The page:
Project Description

In 2017, I had the opportunity to help DiUS bring chatbot “nibby” to life for leading Australian health insurer nib health funds. Nibby lives on the nib website and is there to direct people to the right area of service before they speak to a consultant.

Defining the problem

The main goal for nibby was to reduce the amount of time spent by contact centre staff by redirecting visitors to the right departments. Chatbots had never been attempted and the user experience with people interacting with a chatbot for the first time was unknown.

The main challenges

• Uncertainty about what is technically possible
• Redirecting people to the right destination
• The conversational user experience was unknown

Design process

User Research

One of the first things we do is to understand the experience of people who use online chat. In this case, we did not have time or resources to talk directly to those who have used the online chat so we approached the contact centre staff to get a better understanding of who online chat users tended to be. We were also able to share a sample of the kinds of conversations occurring online and the service lines they tended to fall into.

Service Research

We held a workshop with the contact centre staff to get a better understanding of who online chat users tended to be. This helps the development, design and copy content teams to understand the kind of conversations taking place online and the contexts in which they tend to occur. Additionally, we can start collecting more valuable information from users like demographics, devices used, existing pain-points and their immediate needs.

Contextual inquiry

Contextual Inquiry is where we study contexts of environment, cognitive and emotional states. This helps the entire team understand the kind of conversations taking place online, what people are doing and where they tend to occur. This way, there is a shared understanding of conversation context, tone of voice and how to facilitate the best customer experience from perspectives of the contact centre staff.

Excellent results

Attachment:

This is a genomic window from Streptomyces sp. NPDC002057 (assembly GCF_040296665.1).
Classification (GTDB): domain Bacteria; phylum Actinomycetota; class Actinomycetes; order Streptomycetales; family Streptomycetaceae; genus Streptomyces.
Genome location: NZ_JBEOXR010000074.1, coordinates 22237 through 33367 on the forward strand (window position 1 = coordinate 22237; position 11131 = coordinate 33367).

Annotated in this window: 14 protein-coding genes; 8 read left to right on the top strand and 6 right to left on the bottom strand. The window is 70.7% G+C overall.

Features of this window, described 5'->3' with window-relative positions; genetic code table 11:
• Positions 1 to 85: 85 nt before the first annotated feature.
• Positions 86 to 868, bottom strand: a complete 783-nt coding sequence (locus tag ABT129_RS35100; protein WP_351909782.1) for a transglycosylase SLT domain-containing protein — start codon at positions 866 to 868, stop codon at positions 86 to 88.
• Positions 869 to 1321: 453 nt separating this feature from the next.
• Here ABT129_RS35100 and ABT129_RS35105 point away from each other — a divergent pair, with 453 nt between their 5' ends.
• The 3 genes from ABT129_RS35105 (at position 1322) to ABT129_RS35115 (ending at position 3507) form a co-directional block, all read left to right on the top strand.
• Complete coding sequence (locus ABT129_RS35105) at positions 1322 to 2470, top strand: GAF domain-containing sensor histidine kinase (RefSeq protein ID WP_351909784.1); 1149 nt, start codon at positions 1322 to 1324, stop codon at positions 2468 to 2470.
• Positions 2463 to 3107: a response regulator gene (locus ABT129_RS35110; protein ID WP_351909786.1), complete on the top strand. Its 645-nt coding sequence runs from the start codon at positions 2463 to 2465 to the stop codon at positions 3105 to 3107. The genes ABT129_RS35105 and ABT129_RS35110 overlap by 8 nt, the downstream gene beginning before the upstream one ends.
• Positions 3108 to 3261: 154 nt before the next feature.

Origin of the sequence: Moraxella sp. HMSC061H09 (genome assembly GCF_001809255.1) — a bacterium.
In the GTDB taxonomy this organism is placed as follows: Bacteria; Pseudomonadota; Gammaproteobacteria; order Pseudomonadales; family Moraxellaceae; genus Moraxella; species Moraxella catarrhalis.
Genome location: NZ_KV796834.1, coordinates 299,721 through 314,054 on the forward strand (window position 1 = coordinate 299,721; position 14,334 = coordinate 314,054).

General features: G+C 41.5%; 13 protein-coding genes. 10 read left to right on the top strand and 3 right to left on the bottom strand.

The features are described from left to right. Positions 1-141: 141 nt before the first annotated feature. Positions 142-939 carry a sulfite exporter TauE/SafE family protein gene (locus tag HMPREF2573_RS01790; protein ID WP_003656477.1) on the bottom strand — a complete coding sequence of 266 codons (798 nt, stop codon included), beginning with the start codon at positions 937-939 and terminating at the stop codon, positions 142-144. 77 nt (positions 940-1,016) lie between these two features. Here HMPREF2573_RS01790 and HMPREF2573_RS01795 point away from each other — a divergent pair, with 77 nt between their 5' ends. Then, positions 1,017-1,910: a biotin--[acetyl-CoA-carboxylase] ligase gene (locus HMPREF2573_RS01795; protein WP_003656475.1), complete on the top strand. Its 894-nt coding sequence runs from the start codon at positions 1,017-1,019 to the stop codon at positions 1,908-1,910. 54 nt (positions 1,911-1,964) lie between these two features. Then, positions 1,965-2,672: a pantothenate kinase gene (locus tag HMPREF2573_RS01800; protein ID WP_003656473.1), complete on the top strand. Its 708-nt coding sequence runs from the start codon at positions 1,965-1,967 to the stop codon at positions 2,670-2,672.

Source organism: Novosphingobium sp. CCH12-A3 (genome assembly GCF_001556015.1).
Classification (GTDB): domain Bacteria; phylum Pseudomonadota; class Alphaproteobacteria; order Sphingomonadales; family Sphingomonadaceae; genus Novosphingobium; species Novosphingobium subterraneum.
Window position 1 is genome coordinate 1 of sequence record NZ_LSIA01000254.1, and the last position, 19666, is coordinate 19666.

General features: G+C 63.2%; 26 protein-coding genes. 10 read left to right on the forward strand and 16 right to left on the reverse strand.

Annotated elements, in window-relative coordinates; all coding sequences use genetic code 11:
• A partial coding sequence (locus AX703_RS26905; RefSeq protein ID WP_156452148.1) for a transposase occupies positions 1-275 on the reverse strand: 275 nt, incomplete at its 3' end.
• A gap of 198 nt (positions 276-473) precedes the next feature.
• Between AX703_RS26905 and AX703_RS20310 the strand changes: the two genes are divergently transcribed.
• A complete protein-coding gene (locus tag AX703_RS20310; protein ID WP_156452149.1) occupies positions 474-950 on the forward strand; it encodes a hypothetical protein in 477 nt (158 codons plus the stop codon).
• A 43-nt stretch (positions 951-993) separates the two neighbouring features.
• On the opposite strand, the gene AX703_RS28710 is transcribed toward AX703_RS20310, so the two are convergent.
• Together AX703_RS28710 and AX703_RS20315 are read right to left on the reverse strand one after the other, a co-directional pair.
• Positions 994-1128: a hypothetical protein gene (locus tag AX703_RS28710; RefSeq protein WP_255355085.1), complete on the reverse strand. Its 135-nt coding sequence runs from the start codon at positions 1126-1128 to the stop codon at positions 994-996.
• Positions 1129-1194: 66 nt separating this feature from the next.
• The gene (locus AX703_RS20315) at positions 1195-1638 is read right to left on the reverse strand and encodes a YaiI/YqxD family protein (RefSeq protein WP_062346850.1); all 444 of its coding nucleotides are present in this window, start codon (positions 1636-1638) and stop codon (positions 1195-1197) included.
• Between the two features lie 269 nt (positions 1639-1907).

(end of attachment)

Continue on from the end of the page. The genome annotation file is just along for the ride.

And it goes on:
In the first 2 weeks, we usability tested a rudimentary chatbot with the dubious name “Nobby” on a few people. We measured how many people were able to complete the tasks and discovered that only 24% of people succeeded. Yet, the ease of use was measured to be 78%.

This was due to a hand-over to a real human online when nibby was not able to help people. This implies that people regard conversations with chatbots and humans to be part of the same experience.

In hindsight, it might have been more useful to outline the desired user experience BEFORE deciding on the technology. This is done with a simple “Wizard of Oz” technique.

nibby has reduced many hours worth of repetitive customer interactions that call centre staff don’t like to deal with and routed people to the appropriate channels. With continued development, nibby expects to redirect over 1500 customer interactions per year from contact centres.

Even if a conversation was successful, that doesn’t tell us what the user experience was like, so we tested the usability on a regular basis to improve the conversation design framework. There were a lot of lessons learned in how to design artificial intelligence right from the beginning.

Mauricio Perez

One year on, nibby, has handled more than 21,500 member interactions, with a 70 per cent success rate, saving 535 hours of consultant handling time.

Customer Experience Award for nibby, Australia’s first Healthcare chatbot. DiUS took out the first win of the night in the Customer Experience category for the development of a chatbot, dubbed ‘nibby’, for NIB Health Insurance. This award recognises projects that help client organisations better service their own end user customers in a digital, mobile world.

CRN Impact Awards 2018, nibby wins Customer Experience Award
Task completion 70%
Ease of use 78%